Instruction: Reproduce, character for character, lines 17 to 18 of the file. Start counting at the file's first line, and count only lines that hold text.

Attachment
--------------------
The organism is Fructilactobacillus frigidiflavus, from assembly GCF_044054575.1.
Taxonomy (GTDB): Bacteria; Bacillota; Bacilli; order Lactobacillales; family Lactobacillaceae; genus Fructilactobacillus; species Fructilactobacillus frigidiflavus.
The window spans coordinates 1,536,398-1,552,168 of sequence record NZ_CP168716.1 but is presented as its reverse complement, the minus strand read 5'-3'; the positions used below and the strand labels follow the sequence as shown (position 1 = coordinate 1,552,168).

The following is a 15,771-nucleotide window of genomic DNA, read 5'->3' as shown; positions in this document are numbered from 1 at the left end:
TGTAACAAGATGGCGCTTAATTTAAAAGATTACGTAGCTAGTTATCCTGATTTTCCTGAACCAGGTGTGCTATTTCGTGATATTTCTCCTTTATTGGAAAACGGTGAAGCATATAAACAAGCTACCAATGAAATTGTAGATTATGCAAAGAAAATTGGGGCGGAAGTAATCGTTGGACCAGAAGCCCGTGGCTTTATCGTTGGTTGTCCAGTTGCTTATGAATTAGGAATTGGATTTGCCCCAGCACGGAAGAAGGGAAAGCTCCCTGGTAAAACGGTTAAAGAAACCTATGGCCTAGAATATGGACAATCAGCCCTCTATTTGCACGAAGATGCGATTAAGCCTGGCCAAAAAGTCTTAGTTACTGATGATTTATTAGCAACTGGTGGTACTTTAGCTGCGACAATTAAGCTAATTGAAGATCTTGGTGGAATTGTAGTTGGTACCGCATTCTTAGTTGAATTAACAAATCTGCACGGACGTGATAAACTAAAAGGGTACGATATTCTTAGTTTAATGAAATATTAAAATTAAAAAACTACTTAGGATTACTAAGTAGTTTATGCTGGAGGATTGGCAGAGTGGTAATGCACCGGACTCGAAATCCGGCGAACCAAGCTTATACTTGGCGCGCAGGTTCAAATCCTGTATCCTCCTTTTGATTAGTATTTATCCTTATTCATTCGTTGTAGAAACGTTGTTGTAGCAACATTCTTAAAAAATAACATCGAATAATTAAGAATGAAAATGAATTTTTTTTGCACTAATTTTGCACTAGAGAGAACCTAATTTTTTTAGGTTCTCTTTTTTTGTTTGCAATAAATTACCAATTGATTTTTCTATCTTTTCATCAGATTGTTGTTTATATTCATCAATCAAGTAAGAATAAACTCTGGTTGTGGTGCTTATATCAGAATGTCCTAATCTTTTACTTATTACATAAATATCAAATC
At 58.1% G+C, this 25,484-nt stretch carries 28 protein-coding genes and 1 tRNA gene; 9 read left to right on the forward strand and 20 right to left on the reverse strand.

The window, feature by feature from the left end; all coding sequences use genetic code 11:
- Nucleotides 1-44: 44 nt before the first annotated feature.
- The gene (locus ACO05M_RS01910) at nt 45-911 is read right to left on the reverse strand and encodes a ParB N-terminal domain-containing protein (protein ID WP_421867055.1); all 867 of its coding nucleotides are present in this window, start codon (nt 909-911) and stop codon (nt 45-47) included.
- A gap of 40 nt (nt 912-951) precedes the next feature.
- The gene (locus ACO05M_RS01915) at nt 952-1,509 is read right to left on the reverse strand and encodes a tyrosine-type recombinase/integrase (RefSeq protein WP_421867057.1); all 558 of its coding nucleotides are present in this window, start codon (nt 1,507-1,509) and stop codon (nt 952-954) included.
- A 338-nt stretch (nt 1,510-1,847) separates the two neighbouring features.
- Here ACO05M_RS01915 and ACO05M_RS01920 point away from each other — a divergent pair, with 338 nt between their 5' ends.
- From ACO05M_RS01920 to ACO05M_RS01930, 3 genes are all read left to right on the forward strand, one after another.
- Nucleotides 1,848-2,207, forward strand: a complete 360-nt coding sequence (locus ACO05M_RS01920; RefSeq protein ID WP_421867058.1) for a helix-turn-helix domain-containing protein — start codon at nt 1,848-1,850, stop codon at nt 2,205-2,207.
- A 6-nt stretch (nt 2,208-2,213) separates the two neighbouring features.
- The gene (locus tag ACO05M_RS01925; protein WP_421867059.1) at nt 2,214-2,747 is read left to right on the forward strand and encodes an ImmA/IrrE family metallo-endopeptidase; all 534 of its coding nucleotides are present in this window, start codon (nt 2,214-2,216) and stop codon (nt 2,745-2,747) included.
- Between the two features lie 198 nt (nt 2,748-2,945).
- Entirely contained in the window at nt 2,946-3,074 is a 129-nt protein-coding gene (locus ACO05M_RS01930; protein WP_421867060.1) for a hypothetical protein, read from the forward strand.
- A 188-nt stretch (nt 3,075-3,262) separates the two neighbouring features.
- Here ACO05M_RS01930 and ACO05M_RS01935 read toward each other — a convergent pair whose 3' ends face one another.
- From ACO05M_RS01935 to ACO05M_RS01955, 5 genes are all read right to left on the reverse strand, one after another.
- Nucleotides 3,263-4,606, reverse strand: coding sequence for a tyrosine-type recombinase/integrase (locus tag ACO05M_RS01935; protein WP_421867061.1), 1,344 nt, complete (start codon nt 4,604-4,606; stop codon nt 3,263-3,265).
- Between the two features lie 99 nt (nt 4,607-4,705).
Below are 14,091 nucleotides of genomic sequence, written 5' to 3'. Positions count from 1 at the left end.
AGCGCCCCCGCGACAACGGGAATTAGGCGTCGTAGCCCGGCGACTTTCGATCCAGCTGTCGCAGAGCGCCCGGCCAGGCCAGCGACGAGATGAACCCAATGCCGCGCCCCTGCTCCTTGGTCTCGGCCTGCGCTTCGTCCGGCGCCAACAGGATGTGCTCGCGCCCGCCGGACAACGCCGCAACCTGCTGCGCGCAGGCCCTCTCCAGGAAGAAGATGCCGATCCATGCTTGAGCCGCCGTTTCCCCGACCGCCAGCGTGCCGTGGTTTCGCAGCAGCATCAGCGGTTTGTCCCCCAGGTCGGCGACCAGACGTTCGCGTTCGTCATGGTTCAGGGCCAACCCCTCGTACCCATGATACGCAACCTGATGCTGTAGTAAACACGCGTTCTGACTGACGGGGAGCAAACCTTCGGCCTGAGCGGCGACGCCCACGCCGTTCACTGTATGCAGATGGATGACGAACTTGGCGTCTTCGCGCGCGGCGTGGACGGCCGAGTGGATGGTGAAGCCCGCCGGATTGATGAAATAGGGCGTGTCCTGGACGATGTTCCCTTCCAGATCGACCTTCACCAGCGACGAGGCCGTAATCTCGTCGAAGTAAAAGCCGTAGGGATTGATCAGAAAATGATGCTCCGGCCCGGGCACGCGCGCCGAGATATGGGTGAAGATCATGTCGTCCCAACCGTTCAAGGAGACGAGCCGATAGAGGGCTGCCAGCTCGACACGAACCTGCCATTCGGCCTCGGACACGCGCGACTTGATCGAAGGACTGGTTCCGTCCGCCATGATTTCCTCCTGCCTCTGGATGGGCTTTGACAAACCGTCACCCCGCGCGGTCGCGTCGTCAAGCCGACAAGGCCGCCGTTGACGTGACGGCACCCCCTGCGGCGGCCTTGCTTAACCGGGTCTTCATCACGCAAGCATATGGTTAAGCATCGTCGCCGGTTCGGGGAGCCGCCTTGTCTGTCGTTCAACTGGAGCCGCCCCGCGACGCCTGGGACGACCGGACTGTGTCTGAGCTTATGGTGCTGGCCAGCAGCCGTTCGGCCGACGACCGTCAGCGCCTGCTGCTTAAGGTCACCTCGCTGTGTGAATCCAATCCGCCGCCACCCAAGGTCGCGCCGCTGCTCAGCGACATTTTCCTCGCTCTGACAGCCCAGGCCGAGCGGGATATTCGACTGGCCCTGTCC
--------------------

- The gene (locus tag ACO05M_RS01925; protein WP_421867059.1) at nt 2,214-2,747 is read left to right on the forward strand and encodes an ImmA/IrrE family metallo-endopeptidase; all 534 of its coding nucleotides are present in this window, start codon (nt 2,214-2,216) and stop codon (nt 2,745-2,747) included.
- Between the two features lie 198 nt (nt 2,748-2,945).